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Thursday, June 9, 2011

Why are food allergies on the rise???

A new study has come out showing that 1 out of every 20 school age children suffers from allergies, with the most common food allergy (in China at least) being shrimp.

Researchers at the Chinese University of Hong Kong studied over 5,000 children between 7 and 12 from the mainland, Hong Kong, Russia and India, and observed the rising trend of food allergy cases.

Obviously there is not one specific reason researchers can point their finger at as being the exact cause, yet they theorize that more children are developing food allergies because they aren't being exposed to enough germs.

That's right, as I discuss in this post, the hygiene hypothesis is an educated guess that says when an infant's immune system is not exposed to certain bacteria in the first three months of life it's immune system gets bored and starts attacking things we'd consider safe, such as allergens.

When we keep our child's environment clean we think we are doing something good, yet the hygiene hypothesis notes we may have taken clean overboard.

Thus, according to the studies experts, " the body's immune system cannot differentiate between bacteria and food enzymes. When antibodies attack food enzymes, it leads to what we know as food allergies."

So what do you do if you suspect your child has a food allergy. It actually depends. First you'll want to identify the food, and this can be done through allergy testing. Yet even if your child comes up positive for a certain food doesn't mean you should eliminate that food from his diet.

I know that some foods showed up on my allergy testing, yet since my doctors observed no significant evidence any foods were triggering asthma, they didn't eliminate any food from my diet. Taking away foods can be challenging, especially if these foods are eggs and wheat or fun foods.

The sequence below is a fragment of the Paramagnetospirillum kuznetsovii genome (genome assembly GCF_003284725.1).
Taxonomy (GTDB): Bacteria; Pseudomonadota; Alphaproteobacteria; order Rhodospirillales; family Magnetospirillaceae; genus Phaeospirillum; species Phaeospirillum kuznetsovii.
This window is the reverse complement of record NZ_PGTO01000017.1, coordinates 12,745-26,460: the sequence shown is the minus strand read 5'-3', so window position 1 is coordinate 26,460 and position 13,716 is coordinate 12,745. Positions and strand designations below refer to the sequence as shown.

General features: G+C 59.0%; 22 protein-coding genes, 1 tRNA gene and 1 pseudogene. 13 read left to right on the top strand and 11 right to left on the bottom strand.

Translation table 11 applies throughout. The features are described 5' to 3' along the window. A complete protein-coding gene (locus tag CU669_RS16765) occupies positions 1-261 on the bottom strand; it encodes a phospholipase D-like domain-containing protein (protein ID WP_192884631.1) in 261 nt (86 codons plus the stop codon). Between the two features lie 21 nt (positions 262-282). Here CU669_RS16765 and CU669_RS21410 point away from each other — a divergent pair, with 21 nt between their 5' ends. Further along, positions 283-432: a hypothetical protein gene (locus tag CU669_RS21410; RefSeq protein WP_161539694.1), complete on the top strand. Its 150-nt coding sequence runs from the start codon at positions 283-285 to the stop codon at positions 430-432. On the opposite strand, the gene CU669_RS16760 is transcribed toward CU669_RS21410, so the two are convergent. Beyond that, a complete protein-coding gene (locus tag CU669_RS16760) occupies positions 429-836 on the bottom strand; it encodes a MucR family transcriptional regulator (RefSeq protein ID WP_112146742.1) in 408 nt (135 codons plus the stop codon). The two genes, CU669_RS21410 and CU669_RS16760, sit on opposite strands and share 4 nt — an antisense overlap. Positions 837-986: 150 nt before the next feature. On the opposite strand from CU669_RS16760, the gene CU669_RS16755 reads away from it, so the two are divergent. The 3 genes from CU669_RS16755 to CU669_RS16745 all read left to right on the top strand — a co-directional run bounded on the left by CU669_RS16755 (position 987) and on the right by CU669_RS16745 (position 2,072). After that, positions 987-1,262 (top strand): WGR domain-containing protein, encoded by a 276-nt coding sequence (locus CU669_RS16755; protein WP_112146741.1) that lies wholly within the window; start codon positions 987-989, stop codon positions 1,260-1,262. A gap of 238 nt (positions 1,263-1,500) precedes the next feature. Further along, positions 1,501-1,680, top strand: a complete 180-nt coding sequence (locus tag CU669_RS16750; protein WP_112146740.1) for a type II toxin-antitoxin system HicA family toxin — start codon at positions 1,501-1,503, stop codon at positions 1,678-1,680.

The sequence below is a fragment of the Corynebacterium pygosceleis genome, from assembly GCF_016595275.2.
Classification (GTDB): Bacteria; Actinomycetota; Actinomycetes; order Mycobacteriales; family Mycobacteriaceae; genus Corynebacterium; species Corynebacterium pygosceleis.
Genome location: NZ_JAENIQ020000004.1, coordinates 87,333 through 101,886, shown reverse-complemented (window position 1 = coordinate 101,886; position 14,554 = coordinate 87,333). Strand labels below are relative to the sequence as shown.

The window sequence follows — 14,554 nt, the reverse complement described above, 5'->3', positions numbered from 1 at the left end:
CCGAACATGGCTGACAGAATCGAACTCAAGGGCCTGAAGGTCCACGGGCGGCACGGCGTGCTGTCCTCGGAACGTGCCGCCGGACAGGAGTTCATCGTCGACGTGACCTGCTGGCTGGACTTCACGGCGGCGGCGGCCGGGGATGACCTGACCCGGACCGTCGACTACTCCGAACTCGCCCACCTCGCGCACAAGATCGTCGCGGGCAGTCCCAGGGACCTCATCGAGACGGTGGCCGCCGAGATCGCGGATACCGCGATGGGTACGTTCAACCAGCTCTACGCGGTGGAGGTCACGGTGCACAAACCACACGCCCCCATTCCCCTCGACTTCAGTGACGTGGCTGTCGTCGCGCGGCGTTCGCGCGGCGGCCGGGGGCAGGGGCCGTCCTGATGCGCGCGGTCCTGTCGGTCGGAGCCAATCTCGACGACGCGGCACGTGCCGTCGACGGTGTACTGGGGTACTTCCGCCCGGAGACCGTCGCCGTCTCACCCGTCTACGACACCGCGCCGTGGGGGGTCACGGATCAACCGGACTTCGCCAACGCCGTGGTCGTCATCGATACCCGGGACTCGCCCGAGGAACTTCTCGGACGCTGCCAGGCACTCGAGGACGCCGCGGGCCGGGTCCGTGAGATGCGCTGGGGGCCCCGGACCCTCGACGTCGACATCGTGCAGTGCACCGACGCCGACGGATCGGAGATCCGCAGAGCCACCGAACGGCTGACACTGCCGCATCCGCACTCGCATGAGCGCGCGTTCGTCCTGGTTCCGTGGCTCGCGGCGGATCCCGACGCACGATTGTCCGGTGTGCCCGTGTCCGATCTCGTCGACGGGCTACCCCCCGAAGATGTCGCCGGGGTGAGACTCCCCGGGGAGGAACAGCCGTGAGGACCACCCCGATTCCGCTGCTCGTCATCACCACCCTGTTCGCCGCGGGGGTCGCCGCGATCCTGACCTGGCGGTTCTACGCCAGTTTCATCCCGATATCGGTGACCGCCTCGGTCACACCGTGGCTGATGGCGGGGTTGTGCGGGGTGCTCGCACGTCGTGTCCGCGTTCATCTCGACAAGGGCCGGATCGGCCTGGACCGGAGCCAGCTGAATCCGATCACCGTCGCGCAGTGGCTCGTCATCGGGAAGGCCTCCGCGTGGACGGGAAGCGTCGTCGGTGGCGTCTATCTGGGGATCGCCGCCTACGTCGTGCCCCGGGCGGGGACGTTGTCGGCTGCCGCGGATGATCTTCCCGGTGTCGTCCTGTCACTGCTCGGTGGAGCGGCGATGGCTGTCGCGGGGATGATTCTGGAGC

So I was lucky. Yet a few of my asthmatic friends were not so lucky. Evidence showed that certain foods were triggering their asthma and allergy symptoms, and so they had to have certain foods taken out of their diet.

If the reaction to a certain food causes a rash, or difficulty breathing, then it should definitely be taken out of the diet. This might pose a challenge for school aged children because any one responsible for feeding the child must take responsibility for not feeding the child what he is allergic to.

This can pose a problem with school lunches especially if the people preparing the food are not aware of food allergies and prepare food that does not have what your child is allergic to --we'll say peanuts -- in it, for example, on the same surface a food with peanuts was just prepared.

This can also pose a problem in restaurants where food is prepared. You might ask for a food without peanuts, and you might get food with no peanuts in it. Yet you don't know if that food was exposed to peanuts.

Yet with improved vigilance and improved education, no child with a food allergy should come into contact with any food he's allergic to. While this is just one study, it provides evidence to all of us that food allergies are prevalent in our society, and we must do our part to educate ourselves.

Likewise, with the rising number of kids with food allergies, this might provide an incentive for researchers and scientists and those with the power to allocate money to such things, to work to find a cure or at least a better treatment for allergies.


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